Halloween Safety

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As a law firm, we see a noticeable spike in pedestrian collision accidents around this time of year. These are the kind of cases where somebody is walking on the street and they get hit by a car or some other sort of motor vehicle.

What explains the spike is anybody’s guess. But, it would make sense that near the end of October we get less daylight, making visibility more difficult for motorists, cyclists and pedestrians alike. We also have some drearier weather which can lead to visibility issues as well. And who can forget the Halloween Holiday, whereby residential streets are flooded with trick-or-treaters in full-blown costume.

There are a lot of young parents who read our blogs; therefore I want to share with you some of our law firm’s top tips on how to keep Halloween safe when you’re outside trick-or-treating this holiday season.

  1. Hoods are DANGEROUS. Although really cool, really fashionable, uber-popular and somewhat warm, beware of wearing the hood of a hoodie or sweatshirt. When they’re on your head, you have ZERO peripheral vision. You won’t be able to see or properly detect oncoming traffic and any dangers approaching from the side. You have tunnel vision limited straight ahead of you on account of the hood. You will also have difficulty making eye contact with a motorist to determine whether or not it’s safe to cross. Hood = cool, but dangerous.
  2. Don’t walk and text. It’s still amazes me how many pedestrians I see walking in both urban and suburban settings with their heads down, walking, totally zoned in on their smart phones without any appreciation for what’s going on around them. It doesn’t matter if it’s downtown Greenville or a quaint street in Simpsonville; people are glued to their phones and completely oblivious to any oncoming hazards. Street lights, stop signs, end of the sidewalk are all tossed aside in favor of contents on the smartphone. Trust me: Snap Chat can wait.
  3. Consider face paint instead of a mask for little ones. With masks, your children may have the same peripheral vision problem as wearing a hood. Face paint more than likely will not impact your child’s peripheral vision. Perhaps it’s a bit messier, but it can also be more fun as well.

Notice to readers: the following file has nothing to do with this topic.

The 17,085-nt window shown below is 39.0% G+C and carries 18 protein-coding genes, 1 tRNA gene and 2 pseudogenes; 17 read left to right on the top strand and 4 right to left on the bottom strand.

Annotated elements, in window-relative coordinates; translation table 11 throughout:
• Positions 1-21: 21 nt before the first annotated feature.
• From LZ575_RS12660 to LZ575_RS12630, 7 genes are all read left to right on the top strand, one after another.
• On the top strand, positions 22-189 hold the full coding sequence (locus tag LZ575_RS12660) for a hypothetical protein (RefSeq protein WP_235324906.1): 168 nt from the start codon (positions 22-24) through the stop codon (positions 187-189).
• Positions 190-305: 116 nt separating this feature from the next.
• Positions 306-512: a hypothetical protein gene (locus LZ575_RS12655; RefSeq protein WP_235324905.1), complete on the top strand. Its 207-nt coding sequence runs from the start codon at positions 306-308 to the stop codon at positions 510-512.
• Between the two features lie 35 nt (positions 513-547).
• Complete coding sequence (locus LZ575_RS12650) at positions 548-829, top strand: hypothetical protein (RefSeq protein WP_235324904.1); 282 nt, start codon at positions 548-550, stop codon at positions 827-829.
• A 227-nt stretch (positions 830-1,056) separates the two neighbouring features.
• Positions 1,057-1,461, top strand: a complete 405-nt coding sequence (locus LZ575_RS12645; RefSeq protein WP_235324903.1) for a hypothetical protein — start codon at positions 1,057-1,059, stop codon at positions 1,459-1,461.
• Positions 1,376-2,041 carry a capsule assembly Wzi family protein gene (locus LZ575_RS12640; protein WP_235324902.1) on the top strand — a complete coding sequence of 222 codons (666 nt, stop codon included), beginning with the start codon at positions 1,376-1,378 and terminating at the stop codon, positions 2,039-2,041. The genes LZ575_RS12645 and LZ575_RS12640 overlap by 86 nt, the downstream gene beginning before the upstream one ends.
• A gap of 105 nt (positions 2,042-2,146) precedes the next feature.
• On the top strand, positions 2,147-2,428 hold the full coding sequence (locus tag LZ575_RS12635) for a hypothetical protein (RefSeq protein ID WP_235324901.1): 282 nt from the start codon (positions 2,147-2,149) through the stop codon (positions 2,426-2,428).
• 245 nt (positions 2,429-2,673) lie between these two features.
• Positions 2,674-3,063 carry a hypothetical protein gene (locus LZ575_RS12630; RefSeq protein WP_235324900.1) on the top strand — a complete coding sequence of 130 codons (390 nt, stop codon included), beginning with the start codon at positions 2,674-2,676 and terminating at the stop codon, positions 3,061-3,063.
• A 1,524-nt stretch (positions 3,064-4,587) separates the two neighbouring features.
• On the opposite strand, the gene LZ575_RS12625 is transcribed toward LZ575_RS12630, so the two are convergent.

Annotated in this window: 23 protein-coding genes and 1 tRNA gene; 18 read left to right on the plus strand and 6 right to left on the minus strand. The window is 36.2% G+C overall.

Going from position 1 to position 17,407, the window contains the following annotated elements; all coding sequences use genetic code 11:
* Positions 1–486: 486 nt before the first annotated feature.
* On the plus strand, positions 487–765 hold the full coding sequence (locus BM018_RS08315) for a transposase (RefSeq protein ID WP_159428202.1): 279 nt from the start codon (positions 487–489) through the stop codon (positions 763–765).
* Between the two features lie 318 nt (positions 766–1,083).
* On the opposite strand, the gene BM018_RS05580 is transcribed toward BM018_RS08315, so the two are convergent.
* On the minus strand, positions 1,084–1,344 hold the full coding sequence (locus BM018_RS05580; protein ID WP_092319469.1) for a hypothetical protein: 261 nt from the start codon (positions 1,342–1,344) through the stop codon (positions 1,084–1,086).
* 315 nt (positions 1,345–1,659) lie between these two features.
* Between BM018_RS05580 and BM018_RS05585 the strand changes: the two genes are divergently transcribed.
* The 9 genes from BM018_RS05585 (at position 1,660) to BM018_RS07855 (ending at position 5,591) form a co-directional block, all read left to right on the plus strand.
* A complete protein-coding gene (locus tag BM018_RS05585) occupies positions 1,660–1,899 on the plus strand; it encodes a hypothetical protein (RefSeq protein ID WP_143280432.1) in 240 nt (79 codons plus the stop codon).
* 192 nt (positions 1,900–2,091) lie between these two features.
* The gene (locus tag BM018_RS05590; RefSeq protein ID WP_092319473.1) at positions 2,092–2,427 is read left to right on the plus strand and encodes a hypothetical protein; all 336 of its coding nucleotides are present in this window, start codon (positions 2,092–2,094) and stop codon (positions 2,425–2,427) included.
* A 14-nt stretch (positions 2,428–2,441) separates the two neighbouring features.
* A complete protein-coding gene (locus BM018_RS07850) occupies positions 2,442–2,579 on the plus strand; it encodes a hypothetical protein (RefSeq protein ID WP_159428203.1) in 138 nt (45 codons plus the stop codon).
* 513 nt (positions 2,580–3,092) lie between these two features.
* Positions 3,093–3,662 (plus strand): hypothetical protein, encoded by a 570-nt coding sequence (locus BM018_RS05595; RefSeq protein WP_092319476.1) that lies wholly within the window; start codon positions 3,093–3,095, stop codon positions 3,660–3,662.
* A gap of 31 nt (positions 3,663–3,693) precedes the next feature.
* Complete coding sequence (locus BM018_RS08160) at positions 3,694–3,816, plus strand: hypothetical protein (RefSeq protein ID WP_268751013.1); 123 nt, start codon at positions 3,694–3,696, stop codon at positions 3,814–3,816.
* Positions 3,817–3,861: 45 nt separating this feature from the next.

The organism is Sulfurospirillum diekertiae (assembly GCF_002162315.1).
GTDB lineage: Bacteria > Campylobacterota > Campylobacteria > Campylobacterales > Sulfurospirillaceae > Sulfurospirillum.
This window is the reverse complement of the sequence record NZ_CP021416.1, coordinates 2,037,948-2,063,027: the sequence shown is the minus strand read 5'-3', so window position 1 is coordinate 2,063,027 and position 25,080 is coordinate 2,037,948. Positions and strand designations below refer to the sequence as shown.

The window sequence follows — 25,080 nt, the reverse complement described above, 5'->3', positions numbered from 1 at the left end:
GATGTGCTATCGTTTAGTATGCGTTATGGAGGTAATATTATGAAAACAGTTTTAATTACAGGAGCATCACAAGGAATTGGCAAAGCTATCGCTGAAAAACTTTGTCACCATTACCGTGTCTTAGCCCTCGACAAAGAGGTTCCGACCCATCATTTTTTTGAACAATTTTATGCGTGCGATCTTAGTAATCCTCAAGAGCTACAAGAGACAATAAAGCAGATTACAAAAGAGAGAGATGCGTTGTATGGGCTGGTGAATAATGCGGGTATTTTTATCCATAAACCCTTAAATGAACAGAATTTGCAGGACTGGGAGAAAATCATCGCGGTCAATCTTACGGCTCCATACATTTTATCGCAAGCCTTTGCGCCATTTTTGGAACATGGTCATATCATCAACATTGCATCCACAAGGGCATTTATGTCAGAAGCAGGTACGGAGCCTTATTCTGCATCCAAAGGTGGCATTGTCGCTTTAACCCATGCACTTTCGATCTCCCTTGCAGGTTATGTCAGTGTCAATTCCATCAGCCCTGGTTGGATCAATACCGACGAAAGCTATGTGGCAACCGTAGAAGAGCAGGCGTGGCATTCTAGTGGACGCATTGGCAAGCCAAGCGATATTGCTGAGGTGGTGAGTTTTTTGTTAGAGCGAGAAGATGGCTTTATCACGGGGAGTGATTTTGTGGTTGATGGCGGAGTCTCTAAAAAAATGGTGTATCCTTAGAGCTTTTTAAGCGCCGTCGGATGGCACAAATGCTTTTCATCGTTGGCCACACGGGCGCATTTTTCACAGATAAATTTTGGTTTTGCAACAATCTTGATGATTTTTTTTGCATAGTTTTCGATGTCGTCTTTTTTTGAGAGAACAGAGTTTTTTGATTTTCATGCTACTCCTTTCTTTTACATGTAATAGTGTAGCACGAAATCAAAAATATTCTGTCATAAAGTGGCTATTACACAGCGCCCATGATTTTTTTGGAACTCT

4. Reflectors aren’t just for bikes anymore. What’s good for a bike at night is also good for your young trick-or-treater. Reflective gear, mini flashing lights, even glow sticks all work to increase your child’s visibility when they are out in the evening trick-or-treating. Some shoes even have reflectors built-in. You can buy flashing lights for shoes at your local bike store or running store as well! These are all fun ideas which will also improve the safety of your children. The more you improve a child’s visibility, the better.
  5. Dark costumes are cool and can be scary, but they aren’t safe. The better your child’s visibility for drivers and other pedestrians a like the better.
  6. Be on the lookout for costumes that can get stuck in things such as doors, bike chains, and your child’s own feet. Think of trick-or-treating as a long hike. Would you dress your children in long flowing costume which presents a tripping hazard for a nature walk? Probably not. So don’t do the same for Halloween.
  7. The buddy system works! In addition to having parent supervision for trick-or-treating, match your kids up with a “buddy” and make sure that they are with their “buddy” at all times during the candy hunt. Don’t let anyone go off alone. It’s a recipe for disaster.
  8. Start early. End early. Get in as much daylight as possible, because we’re losing it fast. The darker the conditions, the lower the visibility; and the greater chance that motorists can’t see you or your children out when they’re trick-or-treating.
  9. Stop it with the creep clown outfits, people. It can only be described as a monstrously dumb trend, as full grown adults are hiding near roads and on highways in an attempt to scare motorists. Stop it. People have been arrested all over the country to being public nuisances on roadways and trespass as they attempt to get their thrills by “thrilling” others.
  10. While we are on the subject of trespassing, be very careful when coming on others’ properties. Although you may come on the property as an invitee to participate in the holiday activities, you can quickly become a trespasser if you wander onto parts of people’s property where you don’t have permission to go.
  11. Last and not least, please do not permit your teenage children to mess up or damage people’s mailboxes. First, the mailbox is federal property. Second, malicious injury to personal property is a serious criminal offense. It’s certainly an arrest-able offense, so unless you want to spend your Halloween at the Greenville County Detention Center, I’d advise you all to leave people’s mailboxes alone.

Whether you’re celebrating at a Halloween party or by trick-or-treating with your kids, these common sense precautions will help everyone have a safe evening of (enjoyable) tricks and treats!

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